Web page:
Just a Bike

By: Ed Dzitko

Out in the garage, Kelsey limped toward the two wheeler. Dad was right. It was just metal, rubber, and plastic. It wasn’t mean or out to hurt her. It was just a bike, and it came to life only when she made it go.

Kelsey had learned to balance on the grass, so the hard spill she took on the street surprised her. The scrape on her leg had hurt like nothing she’d ever remembered feeling. And when Mom cleaned it…

Nope, not there. I can do this. She turned the handlebars and walked out to meet her friends.

Night Flight

By: Adam Donshik

My eyes snap open – a reflex action. Curiosity quickly sets in. I’m struck by it being colder, quieter and much more still than I could have imagined. Only moments before I was flying. Now, all is still. Almost peaceful. My memory tries to adjust but a strange pressure is starting to press in, and an unknown force is blurring my sight. Flashes of remembrance light past; warm memories of childhood skip through to adulthood: the highlights of a life peppered with the darkest of memories. They’re there and then they’re gone, slipping away into the building pressure and darkness.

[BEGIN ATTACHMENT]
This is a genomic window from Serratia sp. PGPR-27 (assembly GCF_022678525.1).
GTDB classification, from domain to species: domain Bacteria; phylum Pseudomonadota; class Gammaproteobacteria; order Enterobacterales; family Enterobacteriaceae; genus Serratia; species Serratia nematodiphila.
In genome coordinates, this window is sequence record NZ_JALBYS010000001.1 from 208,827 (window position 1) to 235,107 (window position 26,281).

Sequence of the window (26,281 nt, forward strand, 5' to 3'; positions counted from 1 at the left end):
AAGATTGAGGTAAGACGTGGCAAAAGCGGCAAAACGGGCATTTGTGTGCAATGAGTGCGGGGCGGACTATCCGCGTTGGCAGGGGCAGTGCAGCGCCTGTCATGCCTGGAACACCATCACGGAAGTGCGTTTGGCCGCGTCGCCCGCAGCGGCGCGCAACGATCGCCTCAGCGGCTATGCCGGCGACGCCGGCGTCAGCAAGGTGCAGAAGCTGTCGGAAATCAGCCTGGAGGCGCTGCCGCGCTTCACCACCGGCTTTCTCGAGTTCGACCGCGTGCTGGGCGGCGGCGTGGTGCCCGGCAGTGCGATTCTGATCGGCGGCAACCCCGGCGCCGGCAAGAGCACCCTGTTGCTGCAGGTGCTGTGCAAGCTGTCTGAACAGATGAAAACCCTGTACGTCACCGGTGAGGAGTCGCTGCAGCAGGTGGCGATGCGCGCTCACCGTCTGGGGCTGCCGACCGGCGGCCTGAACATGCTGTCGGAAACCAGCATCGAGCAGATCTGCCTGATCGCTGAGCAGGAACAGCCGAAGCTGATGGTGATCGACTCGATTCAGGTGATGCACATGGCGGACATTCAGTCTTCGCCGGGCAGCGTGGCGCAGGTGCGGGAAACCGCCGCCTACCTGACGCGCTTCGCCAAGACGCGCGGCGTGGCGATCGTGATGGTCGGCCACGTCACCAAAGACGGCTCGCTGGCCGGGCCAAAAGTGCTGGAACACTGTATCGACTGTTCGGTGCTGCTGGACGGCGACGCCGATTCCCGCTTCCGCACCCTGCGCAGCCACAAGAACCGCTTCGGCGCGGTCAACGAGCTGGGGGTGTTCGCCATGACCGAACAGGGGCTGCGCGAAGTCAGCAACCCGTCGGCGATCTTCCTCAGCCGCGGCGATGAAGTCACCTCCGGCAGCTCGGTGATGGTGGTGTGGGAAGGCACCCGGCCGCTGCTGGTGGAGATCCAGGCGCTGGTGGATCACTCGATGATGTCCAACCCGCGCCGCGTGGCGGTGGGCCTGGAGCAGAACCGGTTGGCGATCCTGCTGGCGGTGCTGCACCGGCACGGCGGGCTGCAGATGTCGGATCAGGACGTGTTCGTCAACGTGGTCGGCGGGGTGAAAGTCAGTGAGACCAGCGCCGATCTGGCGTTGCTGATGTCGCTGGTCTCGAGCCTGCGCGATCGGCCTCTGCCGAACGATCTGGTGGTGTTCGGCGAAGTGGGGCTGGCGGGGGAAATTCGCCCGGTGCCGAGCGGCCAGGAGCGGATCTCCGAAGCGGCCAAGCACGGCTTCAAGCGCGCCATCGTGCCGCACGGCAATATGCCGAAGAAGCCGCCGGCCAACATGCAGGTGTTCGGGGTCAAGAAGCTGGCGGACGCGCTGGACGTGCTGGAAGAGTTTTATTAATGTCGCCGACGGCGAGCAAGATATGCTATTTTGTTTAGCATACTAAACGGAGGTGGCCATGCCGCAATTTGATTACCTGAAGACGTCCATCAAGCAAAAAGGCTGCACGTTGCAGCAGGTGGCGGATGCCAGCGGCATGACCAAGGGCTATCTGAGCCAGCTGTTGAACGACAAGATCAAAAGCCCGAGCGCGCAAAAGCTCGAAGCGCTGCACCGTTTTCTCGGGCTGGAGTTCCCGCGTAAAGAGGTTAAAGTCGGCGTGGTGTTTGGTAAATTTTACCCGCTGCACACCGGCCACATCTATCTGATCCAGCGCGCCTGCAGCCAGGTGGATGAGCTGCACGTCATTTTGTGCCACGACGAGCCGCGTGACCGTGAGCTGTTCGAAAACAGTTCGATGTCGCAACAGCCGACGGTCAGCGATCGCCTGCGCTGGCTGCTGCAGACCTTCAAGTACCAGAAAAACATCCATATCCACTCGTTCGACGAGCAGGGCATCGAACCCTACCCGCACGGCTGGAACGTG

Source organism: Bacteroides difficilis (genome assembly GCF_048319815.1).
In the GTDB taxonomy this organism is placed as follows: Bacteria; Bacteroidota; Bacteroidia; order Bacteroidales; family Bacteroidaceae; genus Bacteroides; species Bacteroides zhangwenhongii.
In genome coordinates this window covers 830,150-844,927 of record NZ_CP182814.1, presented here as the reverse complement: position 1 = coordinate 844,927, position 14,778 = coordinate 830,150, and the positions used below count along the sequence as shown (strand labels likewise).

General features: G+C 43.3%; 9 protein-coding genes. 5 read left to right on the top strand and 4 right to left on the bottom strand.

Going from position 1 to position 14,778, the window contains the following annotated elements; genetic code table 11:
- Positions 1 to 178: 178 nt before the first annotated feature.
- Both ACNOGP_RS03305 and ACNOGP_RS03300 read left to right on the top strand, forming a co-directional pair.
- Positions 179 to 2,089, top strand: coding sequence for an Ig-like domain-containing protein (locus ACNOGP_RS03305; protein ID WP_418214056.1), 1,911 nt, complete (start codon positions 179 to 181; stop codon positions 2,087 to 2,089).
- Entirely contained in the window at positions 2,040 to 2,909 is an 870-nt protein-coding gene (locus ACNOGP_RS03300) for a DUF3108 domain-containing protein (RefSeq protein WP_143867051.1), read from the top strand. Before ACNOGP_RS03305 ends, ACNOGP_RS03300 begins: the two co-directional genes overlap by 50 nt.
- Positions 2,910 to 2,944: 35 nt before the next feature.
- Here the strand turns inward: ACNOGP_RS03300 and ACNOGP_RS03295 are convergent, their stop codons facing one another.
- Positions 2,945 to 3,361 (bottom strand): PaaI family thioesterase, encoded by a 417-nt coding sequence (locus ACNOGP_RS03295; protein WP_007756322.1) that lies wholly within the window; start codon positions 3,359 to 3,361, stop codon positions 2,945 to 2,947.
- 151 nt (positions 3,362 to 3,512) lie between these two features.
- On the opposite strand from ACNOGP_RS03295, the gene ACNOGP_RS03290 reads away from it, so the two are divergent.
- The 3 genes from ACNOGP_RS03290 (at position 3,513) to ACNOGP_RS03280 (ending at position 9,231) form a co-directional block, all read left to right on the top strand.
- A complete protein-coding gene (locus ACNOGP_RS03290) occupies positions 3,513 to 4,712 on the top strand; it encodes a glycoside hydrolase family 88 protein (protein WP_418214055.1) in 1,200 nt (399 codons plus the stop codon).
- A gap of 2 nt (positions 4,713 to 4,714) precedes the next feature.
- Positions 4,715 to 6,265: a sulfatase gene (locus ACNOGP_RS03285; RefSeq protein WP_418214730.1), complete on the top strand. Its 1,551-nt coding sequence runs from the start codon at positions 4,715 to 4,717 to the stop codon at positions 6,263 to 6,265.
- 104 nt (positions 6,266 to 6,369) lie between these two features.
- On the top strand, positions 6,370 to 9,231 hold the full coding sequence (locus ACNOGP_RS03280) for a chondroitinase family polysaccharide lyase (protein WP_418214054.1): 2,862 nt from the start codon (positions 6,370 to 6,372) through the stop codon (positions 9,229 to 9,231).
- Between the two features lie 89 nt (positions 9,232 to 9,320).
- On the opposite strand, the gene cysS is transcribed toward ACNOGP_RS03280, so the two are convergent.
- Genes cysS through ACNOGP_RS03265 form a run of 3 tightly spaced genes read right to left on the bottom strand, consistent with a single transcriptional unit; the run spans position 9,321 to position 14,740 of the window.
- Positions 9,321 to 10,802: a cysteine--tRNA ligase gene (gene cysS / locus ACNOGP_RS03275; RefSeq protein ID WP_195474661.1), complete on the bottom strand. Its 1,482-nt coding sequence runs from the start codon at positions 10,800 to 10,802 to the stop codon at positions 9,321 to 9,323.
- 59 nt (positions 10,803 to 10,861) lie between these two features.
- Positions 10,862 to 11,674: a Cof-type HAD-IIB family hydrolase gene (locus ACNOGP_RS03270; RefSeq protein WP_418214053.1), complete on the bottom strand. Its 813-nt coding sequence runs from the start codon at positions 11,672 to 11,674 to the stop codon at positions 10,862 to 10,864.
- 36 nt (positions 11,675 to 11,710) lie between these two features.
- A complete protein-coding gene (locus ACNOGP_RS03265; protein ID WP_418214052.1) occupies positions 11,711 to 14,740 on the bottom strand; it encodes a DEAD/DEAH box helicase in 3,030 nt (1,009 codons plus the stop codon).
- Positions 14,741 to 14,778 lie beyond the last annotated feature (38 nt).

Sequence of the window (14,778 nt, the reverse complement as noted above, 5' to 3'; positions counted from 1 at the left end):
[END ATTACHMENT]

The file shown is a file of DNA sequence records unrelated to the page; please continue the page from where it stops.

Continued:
Remembering to Smile

By: Melissa Ratliff

The afternoon was cool and crisp, as I walked with my hands in my pockets, shoulders hunched, and my eyes glued to the ground. Inside I felt as fractured as the cracks that ran across the gray concrete. My mind kept replaying the morning’s meeting, each time with a different version of what I should have said. Passing the park, a gasp and a giggle drew me out of my thoughts. Looking to the left I watched as a single bubble floated towards the sky. The swirling colors drew the first smile to my face in a long, long time.

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